Generally, tuckpointing is not much different on a stone wall than a brick wall, with a similar process, preparation, and pricing. Some contractors charge slightly more per square foot, such as $3 to $15 extra for tuckpointing stone, which can be more difficult. Homeowners should know that lime mortar does not work as well on stone as on brick because of the longer drying time and larger spaces between the stones. Dampening stone walls before tuckpointing is important, like with brick tuckpointing. Brick tuckpointing ranges from $5 to $25 per square foot, while stone is $8 to $40.
|Tuckpointing Project||Average Cost per Sq.Ft.|
|Brick||$5 - $25|
|Stone||$8 - $40|
Even where your home walls have intact mortar joints, you can add an aesthetic value to the brickwork with decorative tuckpointing. Lime-based mortar can frame the bricks (preferably red) with white lines for a pleasant contrast. Decorative work costs $7 to $10 per square foot and roughly $140 to $200 for a 20 sq.ft. wall.
You can add caulk in the joints next to windows to improve the wall’s cosmetic value. These decorative measures increase the cost slightly, usually by 5% to 10%. An experienced painter costs $40 to $60 per hour. Hiring a painter to neatly add caulk to the joints on a 20 sq.ft. wall section costs $100 to $200 for a maximum of 2 hours.
Chimney caps wear. When they wear through, your chimney is exposed to potential water damage, inside and out. A new chimney cap costs $300 to $600, depending on the chimney size and location.
Some situations like the weather may call for waterproofing the mortar joints after tuckpointing. Water entering the wall cavity may cause spalling and irreparable cracks. Waterproofing costs $0.10 to $0.20 per square foot. In cold, humid weather, waterproofing should be done soon after tuckpointing. This step is important because cold weather has more destructive effects on mortar.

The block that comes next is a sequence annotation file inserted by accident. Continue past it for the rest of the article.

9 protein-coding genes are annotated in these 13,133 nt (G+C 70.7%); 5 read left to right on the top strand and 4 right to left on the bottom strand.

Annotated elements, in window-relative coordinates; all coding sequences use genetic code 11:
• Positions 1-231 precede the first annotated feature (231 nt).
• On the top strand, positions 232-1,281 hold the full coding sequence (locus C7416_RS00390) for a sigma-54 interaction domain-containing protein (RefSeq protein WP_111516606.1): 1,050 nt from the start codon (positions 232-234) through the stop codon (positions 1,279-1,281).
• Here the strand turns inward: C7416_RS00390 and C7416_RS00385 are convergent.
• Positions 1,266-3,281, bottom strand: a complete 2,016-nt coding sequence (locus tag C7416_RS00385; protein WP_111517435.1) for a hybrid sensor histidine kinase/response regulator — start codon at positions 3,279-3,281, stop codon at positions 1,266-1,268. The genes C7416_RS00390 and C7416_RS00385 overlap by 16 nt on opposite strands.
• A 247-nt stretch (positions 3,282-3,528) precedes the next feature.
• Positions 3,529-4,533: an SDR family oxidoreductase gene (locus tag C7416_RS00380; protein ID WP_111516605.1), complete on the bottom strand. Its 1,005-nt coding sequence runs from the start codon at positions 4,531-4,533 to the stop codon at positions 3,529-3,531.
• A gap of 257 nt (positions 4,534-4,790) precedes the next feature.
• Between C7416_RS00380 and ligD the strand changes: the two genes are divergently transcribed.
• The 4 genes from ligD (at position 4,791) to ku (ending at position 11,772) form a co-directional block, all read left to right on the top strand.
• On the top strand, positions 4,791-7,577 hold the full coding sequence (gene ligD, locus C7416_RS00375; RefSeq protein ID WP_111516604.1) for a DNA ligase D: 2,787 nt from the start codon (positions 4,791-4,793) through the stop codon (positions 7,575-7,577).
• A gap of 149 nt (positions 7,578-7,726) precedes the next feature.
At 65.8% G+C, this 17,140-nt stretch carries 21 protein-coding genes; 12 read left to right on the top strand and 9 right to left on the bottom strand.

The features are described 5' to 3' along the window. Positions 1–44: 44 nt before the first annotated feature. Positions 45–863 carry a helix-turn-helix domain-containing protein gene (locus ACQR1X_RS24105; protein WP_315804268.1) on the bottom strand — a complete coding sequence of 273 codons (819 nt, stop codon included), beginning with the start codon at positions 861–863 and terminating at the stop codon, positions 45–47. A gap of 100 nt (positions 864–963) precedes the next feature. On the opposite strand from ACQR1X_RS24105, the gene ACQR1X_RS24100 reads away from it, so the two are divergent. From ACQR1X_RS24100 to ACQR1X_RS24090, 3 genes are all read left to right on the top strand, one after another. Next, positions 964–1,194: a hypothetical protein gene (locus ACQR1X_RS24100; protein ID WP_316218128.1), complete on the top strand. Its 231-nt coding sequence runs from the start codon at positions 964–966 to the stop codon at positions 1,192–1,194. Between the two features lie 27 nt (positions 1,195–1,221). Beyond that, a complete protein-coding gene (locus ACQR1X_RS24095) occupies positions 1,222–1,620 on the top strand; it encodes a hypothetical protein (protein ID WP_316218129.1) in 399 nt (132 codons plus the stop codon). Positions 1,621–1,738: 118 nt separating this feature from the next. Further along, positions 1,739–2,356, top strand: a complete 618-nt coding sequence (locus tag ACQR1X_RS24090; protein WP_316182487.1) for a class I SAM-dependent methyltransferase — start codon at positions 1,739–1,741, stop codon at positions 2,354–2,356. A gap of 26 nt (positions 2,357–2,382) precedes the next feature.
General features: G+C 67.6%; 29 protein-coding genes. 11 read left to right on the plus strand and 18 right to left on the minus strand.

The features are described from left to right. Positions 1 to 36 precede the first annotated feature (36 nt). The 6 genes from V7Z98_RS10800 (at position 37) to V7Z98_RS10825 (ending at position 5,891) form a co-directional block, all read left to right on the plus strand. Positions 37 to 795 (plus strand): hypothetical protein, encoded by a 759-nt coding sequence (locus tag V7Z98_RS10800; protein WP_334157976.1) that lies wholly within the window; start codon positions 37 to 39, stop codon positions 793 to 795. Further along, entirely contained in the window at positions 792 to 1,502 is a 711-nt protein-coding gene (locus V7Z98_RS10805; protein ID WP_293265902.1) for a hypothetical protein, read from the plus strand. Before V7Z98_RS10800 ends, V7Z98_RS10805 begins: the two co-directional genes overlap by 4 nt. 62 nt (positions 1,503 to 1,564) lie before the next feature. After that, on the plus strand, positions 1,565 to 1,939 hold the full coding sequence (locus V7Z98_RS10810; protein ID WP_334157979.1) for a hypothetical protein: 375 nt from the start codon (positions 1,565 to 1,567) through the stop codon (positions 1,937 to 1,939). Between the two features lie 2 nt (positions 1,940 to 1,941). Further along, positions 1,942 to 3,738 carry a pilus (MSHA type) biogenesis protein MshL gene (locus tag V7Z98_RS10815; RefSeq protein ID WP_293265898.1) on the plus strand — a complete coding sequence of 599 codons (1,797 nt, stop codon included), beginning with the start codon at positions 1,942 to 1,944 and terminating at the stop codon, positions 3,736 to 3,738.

Repointing is a utility maintenance project that involves actually removing the old mortar and replacing it with fresh mortar to support the wall’s structural foundation and block out moisture. Tuckpointing is more of an aesthetic upgrade where specific shades of mortar are blended to fill in old, tired joints for an enhanced appearance.
Tuckpointing brick costs $5 to $10 per sq.ft. for the first 8’ of height before increasing to $10 to $25 per square foot for taller walls. The average price for electric tuckpointing is $5 to $20 per square foot.
Tuckpointing brick is expensive because it requires a considerable amount of materials and labor. Cement, sand, and lime-based mortar are needed in addition to chisels, hammers, or electric grinders, depending on the project. A taller brick wall may call for ladders and scaffolding. Most professionals base their project pricing on completing 10 sq. ft. of tuckpointing per hour, so the labor costs increase.
Tuckpointing is often a personal preference for homeowners who want to improve the look of their brick walls. If the mortar is fading away and crumbling, or the brick joints look uneven and damaged, then filling in the mortar with a professional tuckpointing project can create a clean, crisp look with the right colors for the brick wall.
Technically homeowners can try their own tuckpointing, but it’s a big job. It’s easy to cause more damage to the brick walls without the proper experience. That’s why this job is best done by a tuckpointing professional who has access to all the required equipment and materials. Licensed contractors and masonry experts can produce the desired results to give home brickwork a boost with precise tuckpointing.
While tuckpointing can be done in winter, it depends on the region and the daily temperatures. To achieve the best tuckpointing results, professionals recommend completing this project when the temperature is between 40 and 90 degrees Fahrenheit. Spring and autumn temperatures around 60 to 70 degrees are good, although contractors will work with homeowners to get the job done promptly. Picking a time when there has been no heavy rain, wind, or snow in the past 24 hours, or the day of the project is ideal.
Tuckpointing is not considered a capital improvement as the existing brick wall remains in place. Rather, this project is called a repair expense. Pulling out an old brick wall all together and replacing it with a new one would be a capital improvement.